Biblical Text: Matthew 16:13-20
Full Sermon Draft
Jesus asks a question in the middle of the gospel text – “Who do you say that I am?” This sermon takes a stab at what it would mean to answer it today. Take a listen and then try your answer.
Text: Mark 4:26-34
Full Text of Sermon
We all have a bias to the dramatic. The problem is that the really incredible stuff happens in the quieter times. What the dramatic does is reveal. It reveals those that have grown and prepared. It reveals those who are escaping a burning house. It reveals those who don’t. Mark is the only gospel to include the parable of the patient (maybe neglectful) farmer. Mark is dramatic in that way. He includes the tough, the embarrassing. Mark’s Jesus doesn’t include adultery as a grounds for divorce. Mark’s Jesus – not even the son – doesn’t know the day or the hour of the end. The affront within this dramatic parable is the absence or neglectfulness of God. He sleeps and rises – night and day. He plants seeds and is clueless about the rest. The earth itself bears fruit. Only when the fruit is ready – and this apparently by accident as the farmer hasn’t done anything but watch – does the harvest come. That parable is tied together in the text with the mustard seed. The word is found in small things.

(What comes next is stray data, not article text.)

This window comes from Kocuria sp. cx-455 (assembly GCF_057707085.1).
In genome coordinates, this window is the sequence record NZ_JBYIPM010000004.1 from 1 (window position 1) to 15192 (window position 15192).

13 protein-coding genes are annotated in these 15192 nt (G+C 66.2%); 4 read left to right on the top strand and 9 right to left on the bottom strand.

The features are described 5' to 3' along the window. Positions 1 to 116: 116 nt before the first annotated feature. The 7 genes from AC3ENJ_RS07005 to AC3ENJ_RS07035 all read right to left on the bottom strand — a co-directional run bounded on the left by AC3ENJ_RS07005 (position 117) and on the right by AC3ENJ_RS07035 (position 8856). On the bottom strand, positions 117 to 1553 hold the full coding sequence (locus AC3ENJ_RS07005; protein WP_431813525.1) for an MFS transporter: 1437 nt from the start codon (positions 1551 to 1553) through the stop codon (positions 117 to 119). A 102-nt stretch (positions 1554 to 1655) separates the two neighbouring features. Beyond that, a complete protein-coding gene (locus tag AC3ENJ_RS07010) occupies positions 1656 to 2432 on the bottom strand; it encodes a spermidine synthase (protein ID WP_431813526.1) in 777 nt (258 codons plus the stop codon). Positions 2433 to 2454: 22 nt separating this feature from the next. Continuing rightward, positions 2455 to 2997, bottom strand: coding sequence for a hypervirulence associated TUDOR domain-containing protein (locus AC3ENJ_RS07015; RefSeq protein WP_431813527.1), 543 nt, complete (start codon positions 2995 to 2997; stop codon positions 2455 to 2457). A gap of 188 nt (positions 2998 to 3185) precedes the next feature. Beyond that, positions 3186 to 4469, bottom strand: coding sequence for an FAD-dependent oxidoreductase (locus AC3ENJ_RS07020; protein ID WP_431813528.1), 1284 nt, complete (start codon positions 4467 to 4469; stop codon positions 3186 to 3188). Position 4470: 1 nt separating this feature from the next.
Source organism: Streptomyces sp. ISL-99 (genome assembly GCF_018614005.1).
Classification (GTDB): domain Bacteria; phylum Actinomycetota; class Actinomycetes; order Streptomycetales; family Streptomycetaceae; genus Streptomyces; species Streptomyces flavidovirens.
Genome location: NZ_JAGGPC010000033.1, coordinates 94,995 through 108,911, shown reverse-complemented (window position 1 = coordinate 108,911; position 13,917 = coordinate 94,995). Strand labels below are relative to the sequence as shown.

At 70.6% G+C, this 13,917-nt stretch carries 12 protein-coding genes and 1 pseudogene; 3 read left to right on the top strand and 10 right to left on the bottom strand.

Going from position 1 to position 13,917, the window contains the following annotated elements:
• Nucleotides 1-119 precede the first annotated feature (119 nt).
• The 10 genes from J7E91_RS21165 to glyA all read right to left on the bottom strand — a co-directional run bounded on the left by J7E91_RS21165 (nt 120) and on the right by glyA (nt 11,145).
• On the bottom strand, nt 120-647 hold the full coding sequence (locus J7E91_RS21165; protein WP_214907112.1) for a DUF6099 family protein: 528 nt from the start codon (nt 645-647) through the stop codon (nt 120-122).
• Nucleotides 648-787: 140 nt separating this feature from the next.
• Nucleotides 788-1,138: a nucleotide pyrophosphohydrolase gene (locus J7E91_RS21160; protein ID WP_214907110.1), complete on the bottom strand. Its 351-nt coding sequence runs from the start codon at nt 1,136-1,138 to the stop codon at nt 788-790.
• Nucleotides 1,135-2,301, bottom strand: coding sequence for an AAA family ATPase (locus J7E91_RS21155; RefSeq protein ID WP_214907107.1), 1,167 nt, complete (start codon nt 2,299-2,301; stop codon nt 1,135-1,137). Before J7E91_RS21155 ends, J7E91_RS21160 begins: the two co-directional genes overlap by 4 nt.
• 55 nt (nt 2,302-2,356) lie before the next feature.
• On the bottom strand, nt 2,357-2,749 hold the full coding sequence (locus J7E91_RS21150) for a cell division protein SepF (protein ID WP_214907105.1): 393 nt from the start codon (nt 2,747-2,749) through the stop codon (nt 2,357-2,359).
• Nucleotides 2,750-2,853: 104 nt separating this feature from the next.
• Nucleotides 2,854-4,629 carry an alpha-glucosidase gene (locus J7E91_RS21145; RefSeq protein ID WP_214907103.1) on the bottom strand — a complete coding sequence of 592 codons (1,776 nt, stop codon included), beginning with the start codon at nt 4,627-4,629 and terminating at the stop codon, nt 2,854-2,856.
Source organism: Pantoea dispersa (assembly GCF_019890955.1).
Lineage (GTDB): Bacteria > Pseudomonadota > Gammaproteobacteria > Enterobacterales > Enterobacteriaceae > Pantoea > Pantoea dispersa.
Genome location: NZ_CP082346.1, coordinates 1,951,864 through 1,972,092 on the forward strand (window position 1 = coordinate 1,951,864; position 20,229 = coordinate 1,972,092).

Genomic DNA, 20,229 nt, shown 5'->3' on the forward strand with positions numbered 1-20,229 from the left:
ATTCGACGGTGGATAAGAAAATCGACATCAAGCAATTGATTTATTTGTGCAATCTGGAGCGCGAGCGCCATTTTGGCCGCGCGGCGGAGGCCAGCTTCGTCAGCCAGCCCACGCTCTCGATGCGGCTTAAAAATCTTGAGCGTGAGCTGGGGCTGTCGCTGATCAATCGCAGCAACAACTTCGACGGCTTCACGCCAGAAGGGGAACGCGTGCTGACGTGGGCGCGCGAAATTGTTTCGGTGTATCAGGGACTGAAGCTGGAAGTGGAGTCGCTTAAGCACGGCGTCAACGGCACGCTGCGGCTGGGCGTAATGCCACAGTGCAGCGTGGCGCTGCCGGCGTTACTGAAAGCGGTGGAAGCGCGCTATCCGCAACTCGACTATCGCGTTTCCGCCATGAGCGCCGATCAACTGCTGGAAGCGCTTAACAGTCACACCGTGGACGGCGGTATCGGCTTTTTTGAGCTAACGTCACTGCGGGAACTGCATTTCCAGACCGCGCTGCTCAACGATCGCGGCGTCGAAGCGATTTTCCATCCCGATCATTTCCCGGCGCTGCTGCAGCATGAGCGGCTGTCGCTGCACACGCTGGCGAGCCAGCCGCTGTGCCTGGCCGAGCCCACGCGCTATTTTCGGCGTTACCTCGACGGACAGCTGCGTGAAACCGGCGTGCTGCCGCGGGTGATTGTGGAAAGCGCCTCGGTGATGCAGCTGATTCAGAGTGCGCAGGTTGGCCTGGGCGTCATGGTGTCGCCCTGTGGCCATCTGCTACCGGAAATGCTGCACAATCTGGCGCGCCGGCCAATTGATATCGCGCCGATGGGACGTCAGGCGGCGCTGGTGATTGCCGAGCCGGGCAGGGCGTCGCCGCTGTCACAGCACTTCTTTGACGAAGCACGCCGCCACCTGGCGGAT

What is more artfully put forward in the sermon is that the very smallness, the obscurity and commonness of the gospel, is what gives us the space to grow. And the farmer’s point is growth and fruitfulness. The promises of God attach to things like bread and wine, water, the gathering of believers and the scriptures. Small things. Things easily neglected and overlooked. But those are the readily available water of grace. That is where you meet and find God in this world. The rest is for the growth of his people. God backs off, provides space, for his people to grow. What is necessary is supplied.